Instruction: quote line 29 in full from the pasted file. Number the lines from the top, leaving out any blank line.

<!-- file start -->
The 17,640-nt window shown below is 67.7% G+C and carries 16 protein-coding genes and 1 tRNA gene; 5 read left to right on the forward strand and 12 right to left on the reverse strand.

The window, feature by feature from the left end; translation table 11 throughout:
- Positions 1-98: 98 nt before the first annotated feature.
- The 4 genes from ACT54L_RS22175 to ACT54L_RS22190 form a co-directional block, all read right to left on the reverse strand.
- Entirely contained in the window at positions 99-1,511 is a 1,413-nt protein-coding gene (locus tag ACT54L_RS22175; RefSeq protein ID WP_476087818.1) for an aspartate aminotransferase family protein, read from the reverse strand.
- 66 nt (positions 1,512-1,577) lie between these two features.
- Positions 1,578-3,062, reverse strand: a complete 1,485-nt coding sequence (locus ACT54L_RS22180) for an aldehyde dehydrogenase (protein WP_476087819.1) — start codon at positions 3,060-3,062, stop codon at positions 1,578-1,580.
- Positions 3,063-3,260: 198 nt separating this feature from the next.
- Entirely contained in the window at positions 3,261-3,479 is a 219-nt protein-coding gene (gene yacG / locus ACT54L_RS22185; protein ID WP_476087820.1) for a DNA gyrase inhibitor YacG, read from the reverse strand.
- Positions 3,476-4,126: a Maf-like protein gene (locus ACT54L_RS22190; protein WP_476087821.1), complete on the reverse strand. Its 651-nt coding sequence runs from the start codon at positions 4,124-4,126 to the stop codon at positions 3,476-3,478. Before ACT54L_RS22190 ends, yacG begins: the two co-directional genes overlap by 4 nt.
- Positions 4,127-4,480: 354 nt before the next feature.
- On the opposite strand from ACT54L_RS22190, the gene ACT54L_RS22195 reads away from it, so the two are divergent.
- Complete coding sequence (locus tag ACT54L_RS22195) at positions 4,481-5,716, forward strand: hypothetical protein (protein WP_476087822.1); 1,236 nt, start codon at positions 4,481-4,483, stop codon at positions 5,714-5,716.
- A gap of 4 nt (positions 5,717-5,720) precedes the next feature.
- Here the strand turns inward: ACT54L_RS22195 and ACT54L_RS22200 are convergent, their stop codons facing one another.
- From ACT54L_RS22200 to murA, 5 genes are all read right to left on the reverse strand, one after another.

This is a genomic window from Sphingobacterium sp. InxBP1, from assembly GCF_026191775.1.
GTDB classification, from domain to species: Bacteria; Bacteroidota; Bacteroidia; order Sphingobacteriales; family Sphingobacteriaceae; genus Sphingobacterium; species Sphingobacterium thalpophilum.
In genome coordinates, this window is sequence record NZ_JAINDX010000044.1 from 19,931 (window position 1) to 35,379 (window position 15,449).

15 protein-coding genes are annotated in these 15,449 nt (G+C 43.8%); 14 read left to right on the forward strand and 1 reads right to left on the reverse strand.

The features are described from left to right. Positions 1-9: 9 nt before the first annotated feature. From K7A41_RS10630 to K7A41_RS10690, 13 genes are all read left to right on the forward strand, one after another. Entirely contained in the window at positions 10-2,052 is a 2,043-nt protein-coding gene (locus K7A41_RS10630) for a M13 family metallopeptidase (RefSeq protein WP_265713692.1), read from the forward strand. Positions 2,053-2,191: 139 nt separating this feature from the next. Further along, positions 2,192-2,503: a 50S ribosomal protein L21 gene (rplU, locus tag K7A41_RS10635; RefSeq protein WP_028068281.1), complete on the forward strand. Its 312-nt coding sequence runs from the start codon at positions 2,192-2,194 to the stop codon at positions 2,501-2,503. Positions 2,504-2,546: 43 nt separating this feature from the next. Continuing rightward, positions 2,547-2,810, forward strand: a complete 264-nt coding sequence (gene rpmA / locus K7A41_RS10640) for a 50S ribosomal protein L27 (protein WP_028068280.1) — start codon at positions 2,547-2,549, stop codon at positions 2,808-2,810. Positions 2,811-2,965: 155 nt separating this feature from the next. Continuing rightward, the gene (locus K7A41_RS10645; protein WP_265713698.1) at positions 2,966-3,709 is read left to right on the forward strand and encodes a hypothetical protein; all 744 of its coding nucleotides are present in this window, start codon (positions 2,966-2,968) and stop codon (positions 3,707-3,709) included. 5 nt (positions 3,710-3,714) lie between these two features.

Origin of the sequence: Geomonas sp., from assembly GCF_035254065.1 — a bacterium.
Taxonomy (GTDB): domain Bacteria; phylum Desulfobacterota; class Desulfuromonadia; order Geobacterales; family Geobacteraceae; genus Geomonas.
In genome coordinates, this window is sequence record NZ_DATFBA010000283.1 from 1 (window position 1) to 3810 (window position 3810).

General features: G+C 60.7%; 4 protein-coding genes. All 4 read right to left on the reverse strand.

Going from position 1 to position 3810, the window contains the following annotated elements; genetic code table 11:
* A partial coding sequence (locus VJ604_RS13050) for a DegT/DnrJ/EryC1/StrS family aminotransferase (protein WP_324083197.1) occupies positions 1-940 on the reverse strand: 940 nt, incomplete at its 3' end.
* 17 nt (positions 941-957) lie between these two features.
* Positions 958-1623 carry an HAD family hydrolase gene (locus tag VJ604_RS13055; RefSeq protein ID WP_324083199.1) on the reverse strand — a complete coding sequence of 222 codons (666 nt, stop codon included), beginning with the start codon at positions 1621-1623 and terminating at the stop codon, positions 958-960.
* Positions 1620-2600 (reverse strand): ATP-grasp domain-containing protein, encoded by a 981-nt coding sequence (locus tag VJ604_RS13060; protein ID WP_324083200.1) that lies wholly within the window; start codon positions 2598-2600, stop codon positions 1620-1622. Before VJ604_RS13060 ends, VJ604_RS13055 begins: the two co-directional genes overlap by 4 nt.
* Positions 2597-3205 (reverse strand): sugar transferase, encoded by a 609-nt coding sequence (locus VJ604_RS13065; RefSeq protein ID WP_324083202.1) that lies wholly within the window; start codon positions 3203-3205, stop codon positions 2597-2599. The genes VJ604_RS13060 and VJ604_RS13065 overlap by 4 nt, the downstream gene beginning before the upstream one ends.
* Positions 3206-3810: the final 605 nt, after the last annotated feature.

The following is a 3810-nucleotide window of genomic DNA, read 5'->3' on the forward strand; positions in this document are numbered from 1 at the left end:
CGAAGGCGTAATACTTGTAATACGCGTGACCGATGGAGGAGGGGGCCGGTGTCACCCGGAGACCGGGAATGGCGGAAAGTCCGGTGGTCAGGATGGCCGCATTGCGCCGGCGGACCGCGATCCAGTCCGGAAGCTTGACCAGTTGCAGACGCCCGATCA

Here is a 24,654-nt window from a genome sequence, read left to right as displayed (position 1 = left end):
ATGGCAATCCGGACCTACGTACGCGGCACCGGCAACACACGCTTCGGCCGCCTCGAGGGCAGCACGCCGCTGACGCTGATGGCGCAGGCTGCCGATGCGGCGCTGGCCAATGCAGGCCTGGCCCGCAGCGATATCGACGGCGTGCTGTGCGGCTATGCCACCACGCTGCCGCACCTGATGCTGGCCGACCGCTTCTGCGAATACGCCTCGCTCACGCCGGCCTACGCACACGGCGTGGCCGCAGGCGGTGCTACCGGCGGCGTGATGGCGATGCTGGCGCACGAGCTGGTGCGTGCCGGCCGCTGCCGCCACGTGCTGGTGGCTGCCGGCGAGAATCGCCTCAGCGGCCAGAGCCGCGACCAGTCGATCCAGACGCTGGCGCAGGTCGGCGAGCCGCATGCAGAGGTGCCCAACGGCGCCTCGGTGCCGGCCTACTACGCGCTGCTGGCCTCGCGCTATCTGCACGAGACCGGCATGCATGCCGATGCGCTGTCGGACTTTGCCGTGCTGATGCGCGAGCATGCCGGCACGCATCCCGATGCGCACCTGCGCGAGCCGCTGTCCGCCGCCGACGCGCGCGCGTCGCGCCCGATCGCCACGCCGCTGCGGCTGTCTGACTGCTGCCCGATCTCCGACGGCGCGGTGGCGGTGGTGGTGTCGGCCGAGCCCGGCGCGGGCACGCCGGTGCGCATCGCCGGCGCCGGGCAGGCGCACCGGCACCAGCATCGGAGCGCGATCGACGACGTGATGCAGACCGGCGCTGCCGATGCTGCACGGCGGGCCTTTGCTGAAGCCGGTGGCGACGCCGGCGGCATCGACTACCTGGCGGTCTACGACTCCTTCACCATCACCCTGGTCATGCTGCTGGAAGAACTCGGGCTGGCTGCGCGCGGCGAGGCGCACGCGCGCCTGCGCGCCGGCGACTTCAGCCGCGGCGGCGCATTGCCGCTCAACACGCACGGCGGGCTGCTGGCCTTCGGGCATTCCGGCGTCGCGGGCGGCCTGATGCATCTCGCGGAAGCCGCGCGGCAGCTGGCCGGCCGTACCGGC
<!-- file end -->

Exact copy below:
* Positions 958-1623 carry an HAD family hydrolase gene (locus tag VJ604_RS13055; RefSeq protein ID WP_324083199.1) on the reverse strand — a complete coding sequence of 222 codons (666 nt, stop codon included), beginning with the start codon at positions 1621-1623 and terminating at the stop codon, positions 958-960.